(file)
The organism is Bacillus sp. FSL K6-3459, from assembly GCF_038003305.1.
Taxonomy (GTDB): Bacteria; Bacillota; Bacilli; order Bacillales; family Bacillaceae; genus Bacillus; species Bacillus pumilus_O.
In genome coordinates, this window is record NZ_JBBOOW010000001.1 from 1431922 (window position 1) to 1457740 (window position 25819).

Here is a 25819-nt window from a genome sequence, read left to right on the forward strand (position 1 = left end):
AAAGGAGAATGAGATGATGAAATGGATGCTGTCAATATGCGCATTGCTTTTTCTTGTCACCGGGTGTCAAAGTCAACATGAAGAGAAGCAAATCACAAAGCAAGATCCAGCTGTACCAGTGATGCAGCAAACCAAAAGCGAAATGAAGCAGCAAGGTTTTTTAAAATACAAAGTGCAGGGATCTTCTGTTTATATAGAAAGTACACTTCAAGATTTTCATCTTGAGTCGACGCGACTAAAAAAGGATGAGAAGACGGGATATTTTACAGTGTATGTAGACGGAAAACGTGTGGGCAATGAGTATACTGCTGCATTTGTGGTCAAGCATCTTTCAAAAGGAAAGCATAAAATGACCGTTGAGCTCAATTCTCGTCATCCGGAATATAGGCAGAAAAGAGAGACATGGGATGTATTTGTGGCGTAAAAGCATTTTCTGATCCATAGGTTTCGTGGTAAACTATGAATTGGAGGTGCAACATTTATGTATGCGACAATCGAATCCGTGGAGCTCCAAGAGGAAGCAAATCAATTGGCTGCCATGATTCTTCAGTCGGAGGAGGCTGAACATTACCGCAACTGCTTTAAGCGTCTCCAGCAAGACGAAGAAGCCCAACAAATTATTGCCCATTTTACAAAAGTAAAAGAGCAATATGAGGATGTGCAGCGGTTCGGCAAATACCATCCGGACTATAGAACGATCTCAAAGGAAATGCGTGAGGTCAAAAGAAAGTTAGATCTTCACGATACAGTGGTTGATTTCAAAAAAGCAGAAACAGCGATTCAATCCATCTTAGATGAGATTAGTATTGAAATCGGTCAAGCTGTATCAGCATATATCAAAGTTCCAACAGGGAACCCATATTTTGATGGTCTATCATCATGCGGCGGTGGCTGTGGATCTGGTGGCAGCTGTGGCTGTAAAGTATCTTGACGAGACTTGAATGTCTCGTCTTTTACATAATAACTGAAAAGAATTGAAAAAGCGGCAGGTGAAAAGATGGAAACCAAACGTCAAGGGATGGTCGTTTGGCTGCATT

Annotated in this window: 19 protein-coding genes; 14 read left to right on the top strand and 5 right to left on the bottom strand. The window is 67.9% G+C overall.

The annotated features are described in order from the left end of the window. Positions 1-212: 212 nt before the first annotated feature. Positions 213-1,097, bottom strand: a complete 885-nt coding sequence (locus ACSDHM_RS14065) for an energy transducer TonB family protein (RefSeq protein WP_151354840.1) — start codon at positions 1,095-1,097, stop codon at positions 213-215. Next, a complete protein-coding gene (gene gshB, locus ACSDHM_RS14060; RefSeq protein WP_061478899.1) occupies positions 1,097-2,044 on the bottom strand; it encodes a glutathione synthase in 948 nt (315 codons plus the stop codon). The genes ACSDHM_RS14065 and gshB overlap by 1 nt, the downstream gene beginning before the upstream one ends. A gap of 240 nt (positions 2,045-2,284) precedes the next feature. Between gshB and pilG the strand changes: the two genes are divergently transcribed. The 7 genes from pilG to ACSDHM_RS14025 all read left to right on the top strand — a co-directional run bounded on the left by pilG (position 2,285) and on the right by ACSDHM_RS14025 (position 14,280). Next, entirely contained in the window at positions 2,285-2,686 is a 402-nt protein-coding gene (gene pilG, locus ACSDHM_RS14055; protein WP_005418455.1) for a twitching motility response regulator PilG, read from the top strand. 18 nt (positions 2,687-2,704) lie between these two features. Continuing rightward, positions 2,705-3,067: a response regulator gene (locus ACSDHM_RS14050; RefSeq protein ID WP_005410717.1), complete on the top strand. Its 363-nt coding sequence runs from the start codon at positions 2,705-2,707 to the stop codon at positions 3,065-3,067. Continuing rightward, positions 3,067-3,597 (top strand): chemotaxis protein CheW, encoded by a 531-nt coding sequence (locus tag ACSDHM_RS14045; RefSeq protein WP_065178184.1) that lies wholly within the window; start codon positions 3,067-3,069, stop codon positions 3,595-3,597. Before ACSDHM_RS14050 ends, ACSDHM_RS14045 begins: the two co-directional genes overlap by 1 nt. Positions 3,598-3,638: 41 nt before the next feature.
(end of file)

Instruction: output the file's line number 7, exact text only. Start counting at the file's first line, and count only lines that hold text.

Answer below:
The annotated features are described in order from the left end of the window. Positions 1-212: 212 nt before the first annotated feature. Positions 213-1,097, bottom strand: a complete 885-nt coding sequence (locus ACSDHM_RS14065) for an energy transducer TonB family protein (RefSeq protein WP_151354840.1) — start codon at positions 1,095-1,097, stop codon at positions 213-215. Next, a complete protein-coding gene (gene gshB, locus ACSDHM_RS14060; RefSeq protein WP_061478899.1) occupies positions 1,097-2,044 on the bottom strand; it encodes a glutathione synthase in 948 nt (315 codons plus the stop codon). The genes ACSDHM_RS14065 and gshB overlap by 1 nt, the downstream gene beginning before the upstream one ends. A gap of 240 nt (positions 2,045-2,284) precedes the next feature. Between gshB and pilG the strand changes: the two genes are divergently transcribed. The 7 genes from pilG to ACSDHM_RS14025 all read left to right on the top strand — a co-directional run bounded on the left by pilG (position 2,285) and on the right by ACSDHM_RS14025 (position 14,280). Next, entirely contained in the window at positions 2,285-2,686 is a 402-nt protein-coding gene (gene pilG, locus ACSDHM_RS14055; protein WP_005418455.1) for a twitching motility response regulator PilG, read from the top strand. 18 nt (positions 2,687-2,704) lie between these two features. Continuing rightward, positions 2,705-3,067: a response regulator gene (locus ACSDHM_RS14050; RefSeq protein ID WP_005410717.1), complete on the top strand. Its 363-nt coding sequence runs from the start codon at positions 2,705-2,707 to the stop codon at positions 3,065-3,067. Continuing rightward, positions 3,067-3,597 (top strand): chemotaxis protein CheW, encoded by a 531-nt coding sequence (locus tag ACSDHM_RS14045; RefSeq protein WP_065178184.1) that lies wholly within the window; start codon positions 3,067-3,069, stop codon positions 3,595-3,597. Before ACSDHM_RS14050 ends, ACSDHM_RS14045 begins: the two co-directional genes overlap by 1 nt. Positions 3,598-3,638: 41 nt before the next feature.